Recruiting and retaining talent is the highest priority in many companies. Discovering employee strengths is a popular strategy. Why wouldn’t management want to know if a candidate or employee had “the ability to consistently provide near-perfect performance in a specific activity?” (That by the way is the definition of strength according to Gallup.)
As a matter of fact, identifying strengths has kept Now, Discover Your Strengths near the top of the most popular business book lists for over a decade. StrengthsFinders, its complementary self-assessment, continues to be quite popular as well. Why not? It’s easy to complete. It has tremendous credibility with Gallup’s name behind the research. And discovering employee talent is essential in workforce development and planning, a critical competent that make-or-break a company’s strategy.
So what could possibly go wrong when a company and its managers focus on strengths for selection and development? Why aren’t strengths a slam-dunk success formula for “near-perfect” performance every time? Why do so many people with the “right” strengths crash and burn when hired and promoted? Why do so many high-potential “A” players end up filling up the roster on the “C” team?
The answer is quite simple. Most employee performance failures can be summed up in two reasons. And both have to do with management’s obsession with its focus on strengths.
The first reason will be obvious – one of those “duh” moments you get after you hear it. The second won’t be so transparent but is backed by new paradigm-shifting research (psychological and neuroscientific) about why high-potentials fail so often.
Let’s start with the obvious reason first.
1. You can’t ignore your weaknesses.
The reason that Discover Your Strengths resonates so well with management and employees is because it’s the easy response to managing performance. It has tremendous face validity. Why not just keep doing what I’m good at and ignore the rest? Why not just pick the low-hanging fruit? Improving your strengths is typically easy. Even if not easy, it’s rewarding because people enjoy what they are good at doing.
Managing your weaknesses is hard. Learning to manage weaknesses takes awareness, time, and most difficult of all – it requires effort, a trait that is significantly lacking in many people these days. Ironically effort is one strength that every employee should have – from the CEO to the custodian. But ironically a focus on strengths as the source of talent actually stymies learning, growth, and development.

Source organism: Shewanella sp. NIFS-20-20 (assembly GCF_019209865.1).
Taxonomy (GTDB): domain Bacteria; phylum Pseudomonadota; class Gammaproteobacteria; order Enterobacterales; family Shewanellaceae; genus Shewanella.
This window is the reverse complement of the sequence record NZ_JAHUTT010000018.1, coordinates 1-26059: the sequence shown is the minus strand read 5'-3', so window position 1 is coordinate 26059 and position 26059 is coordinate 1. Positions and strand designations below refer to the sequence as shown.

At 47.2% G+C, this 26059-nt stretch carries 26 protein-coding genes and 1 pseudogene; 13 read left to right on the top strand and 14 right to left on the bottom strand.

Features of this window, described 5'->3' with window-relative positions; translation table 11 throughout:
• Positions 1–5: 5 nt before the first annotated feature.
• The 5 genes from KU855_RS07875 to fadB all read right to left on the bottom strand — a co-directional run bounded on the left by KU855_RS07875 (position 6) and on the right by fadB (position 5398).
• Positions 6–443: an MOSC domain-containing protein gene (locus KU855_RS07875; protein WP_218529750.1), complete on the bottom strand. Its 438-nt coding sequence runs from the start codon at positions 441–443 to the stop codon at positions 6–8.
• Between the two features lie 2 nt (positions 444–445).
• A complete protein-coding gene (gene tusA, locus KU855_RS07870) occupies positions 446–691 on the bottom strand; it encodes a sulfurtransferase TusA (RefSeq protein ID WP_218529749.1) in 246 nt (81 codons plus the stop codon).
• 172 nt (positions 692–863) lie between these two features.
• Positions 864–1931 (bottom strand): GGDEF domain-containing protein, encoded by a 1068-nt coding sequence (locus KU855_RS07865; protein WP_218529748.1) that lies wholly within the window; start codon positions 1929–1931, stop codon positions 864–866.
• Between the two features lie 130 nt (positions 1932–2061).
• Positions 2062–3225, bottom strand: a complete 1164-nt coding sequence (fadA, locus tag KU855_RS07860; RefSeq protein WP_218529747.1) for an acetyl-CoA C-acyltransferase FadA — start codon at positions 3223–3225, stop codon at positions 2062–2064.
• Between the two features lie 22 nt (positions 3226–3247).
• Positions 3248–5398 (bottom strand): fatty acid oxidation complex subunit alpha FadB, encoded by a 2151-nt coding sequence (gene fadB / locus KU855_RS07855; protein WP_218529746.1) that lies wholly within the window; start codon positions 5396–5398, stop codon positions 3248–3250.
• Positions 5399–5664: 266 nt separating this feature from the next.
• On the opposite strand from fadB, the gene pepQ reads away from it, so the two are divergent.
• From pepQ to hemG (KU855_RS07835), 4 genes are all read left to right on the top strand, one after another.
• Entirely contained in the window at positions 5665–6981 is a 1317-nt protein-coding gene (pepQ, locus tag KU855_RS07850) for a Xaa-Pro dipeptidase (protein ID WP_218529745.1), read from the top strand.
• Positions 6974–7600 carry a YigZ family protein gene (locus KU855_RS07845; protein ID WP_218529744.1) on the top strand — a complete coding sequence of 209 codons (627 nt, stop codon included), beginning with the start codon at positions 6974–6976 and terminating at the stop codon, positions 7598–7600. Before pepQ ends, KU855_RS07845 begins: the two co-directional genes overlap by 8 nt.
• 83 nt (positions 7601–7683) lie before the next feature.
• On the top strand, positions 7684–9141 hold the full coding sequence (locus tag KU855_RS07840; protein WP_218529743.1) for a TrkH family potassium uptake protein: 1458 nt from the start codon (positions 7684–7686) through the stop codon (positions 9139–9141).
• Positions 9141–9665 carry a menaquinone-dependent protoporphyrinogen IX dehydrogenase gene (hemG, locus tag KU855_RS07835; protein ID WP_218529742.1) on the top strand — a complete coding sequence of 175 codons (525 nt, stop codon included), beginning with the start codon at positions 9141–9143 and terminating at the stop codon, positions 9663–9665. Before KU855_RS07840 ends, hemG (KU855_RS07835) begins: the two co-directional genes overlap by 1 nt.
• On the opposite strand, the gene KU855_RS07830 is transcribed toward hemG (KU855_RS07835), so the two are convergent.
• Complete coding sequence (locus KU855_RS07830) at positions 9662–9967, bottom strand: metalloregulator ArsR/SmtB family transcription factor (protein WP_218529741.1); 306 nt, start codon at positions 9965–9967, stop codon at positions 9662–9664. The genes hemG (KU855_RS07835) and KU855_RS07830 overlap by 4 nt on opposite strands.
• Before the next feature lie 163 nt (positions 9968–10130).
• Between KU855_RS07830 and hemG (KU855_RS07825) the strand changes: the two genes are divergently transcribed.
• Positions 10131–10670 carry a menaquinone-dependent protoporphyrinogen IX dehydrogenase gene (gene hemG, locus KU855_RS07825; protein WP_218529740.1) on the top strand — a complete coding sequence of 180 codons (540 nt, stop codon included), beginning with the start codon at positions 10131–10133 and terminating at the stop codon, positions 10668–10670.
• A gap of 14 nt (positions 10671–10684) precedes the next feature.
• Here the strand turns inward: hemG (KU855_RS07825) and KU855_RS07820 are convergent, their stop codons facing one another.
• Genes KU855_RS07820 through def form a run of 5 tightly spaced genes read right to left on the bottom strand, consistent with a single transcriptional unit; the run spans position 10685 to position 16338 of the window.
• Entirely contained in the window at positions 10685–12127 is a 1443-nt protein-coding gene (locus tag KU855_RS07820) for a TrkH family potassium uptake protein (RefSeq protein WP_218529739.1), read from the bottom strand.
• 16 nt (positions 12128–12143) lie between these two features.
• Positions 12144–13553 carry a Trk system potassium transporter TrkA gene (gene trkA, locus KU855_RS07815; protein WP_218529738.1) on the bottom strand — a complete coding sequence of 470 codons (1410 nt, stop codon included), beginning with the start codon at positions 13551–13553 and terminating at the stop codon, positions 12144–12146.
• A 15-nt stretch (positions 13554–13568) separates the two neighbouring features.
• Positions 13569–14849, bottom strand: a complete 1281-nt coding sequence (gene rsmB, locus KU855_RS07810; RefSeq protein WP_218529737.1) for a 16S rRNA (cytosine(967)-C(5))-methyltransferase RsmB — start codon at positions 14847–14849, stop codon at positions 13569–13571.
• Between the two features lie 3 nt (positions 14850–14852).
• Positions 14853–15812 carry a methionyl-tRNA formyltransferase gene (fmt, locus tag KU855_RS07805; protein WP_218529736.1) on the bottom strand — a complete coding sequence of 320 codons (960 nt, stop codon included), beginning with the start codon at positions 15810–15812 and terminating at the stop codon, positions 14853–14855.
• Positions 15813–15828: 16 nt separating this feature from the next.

Here’s how discovering your strengths typically works. If I’m not good with analysis, working with people, or discipline, why worry about it? If I’m better at dealing with the here-and-now and not with planning and time management, why not just let others figure that out for me? If I’m not very good at speaking to large groups or engaging with strangers, why not just give me an office job where I can close my door and put on my headphones? If I’m not good at adapting to continuous change, why not just give me more time?
I think you’re starting to see the picture. You CAN’T ignore weaknesses. No matter how strong strengths are, you can’t ignore weaknesses.
As I often advise my clients, the value of a 90% good job match score (strengths) is that it’s a good indicator of high potential. Unfortunately the negative impact of the missing 10% is what might often differentiate outstanding performance from mediocrity. Weaknesses often explain the difference between achievement of potential and missed expectations.
Admittedly sometimes the weakness is insignificant or a low priority. It is easily overcome and managed. At other times it’s important but masked and compensated for by all the strengths. But all too often it’s the weakness that is the fatal flaw – the individual’s Achilles Heel. As roles, responsibilities and environments change, it’s the weakness that could bring the top performer down and extinguish the glow of the high-potential.
Even Gallup admits the utilization of StrengthsFinders has been distorted:
Unfortunately, our research and scientific findings have been distorted. Some believe that Gallup’s approach to individual and organizational development consists solely of focusing on strengths… In no part of our business would we advise ignoring areas of weakness. The result would be detrimental to an organization’s bottom line — and likely an individual’s career. (Source, click here.)
So here it is. Rule #1 –Do NOT ignore weaknesses.
Let’s move on to the second reason why relying on strengths alone is a likely path to performance disappointment, dispassion, and missed expectations. Click here to read Rule #2.